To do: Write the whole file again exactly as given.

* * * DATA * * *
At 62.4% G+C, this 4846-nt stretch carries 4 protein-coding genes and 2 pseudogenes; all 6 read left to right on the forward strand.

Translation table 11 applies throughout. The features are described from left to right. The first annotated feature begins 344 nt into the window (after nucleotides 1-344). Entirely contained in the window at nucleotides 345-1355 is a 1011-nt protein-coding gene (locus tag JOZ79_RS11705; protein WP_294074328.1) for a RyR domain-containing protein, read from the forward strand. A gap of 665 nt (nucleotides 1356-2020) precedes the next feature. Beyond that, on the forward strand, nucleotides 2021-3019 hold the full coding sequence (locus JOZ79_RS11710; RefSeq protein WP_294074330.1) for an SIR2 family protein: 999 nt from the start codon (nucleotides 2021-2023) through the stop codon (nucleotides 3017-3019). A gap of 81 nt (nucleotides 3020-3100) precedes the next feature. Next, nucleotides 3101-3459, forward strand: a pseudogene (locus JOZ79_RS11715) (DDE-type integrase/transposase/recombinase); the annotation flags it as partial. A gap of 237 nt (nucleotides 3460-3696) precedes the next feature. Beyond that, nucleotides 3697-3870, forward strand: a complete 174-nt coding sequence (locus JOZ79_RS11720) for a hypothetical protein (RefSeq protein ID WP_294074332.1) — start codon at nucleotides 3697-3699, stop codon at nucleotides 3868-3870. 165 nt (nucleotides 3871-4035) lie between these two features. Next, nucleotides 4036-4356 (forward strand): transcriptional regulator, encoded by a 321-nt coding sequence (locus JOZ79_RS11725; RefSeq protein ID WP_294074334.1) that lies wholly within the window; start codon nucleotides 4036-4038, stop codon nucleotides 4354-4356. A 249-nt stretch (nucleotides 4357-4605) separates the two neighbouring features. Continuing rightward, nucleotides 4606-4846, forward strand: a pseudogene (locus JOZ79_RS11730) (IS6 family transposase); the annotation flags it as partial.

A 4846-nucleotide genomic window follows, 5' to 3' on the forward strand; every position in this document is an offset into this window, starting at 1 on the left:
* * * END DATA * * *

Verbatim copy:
At 62.4% G+C, this 4846-nt stretch carries 4 protein-coding genes and 2 pseudogenes; all 6 read left to right on the forward strand.

Translation table 11 applies throughout. The features are described from left to right. The first annotated feature begins 344 nt into the window (after nucleotides 1-344). Entirely contained in the window at nucleotides 345-1355 is a 1011-nt protein-coding gene (locus tag JOZ79_RS11705; protein WP_294074328.1) for a RyR domain-containing protein, read from the forward strand. A gap of 665 nt (nucleotides 1356-2020) precedes the next feature. Beyond that, on the forward strand, nucleotides 2021-3019 hold the full coding sequence (locus JOZ79_RS11710; RefSeq protein WP_294074330.1) for an SIR2 family protein: 999 nt from the start codon (nucleotides 2021-2023) through the stop codon (nucleotides 3017-3019). A gap of 81 nt (nucleotides 3020-3100) precedes the next feature. Next, nucleotides 3101-3459, forward strand: a pseudogene (locus JOZ79_RS11715) (DDE-type integrase/transposase/recombinase); the annotation flags it as partial. A gap of 237 nt (nucleotides 3460-3696) precedes the next feature. Beyond that, nucleotides 3697-3870, forward strand: a complete 174-nt coding sequence (locus JOZ79_RS11720) for a hypothetical protein (RefSeq protein ID WP_294074332.1) — start codon at nucleotides 3697-3699, stop codon at nucleotides 3868-3870. 165 nt (nucleotides 3871-4035) lie between these two features. Next, nucleotides 4036-4356 (forward strand): transcriptional regulator, encoded by a 321-nt coding sequence (locus JOZ79_RS11725; RefSeq protein ID WP_294074334.1) that lies wholly within the window; start codon nucleotides 4036-4038, stop codon nucleotides 4354-4356. A 249-nt stretch (nucleotides 4357-4605) separates the two neighbouring features. Continuing rightward, nucleotides 4606-4846, forward strand: a pseudogene (locus JOZ79_RS11730) (IS6 family transposase); the annotation flags it as partial.

A 4846-nucleotide genomic window follows, 5' to 3' on the forward strand; every position in this document is an offset into this window, starting at 1 on the left: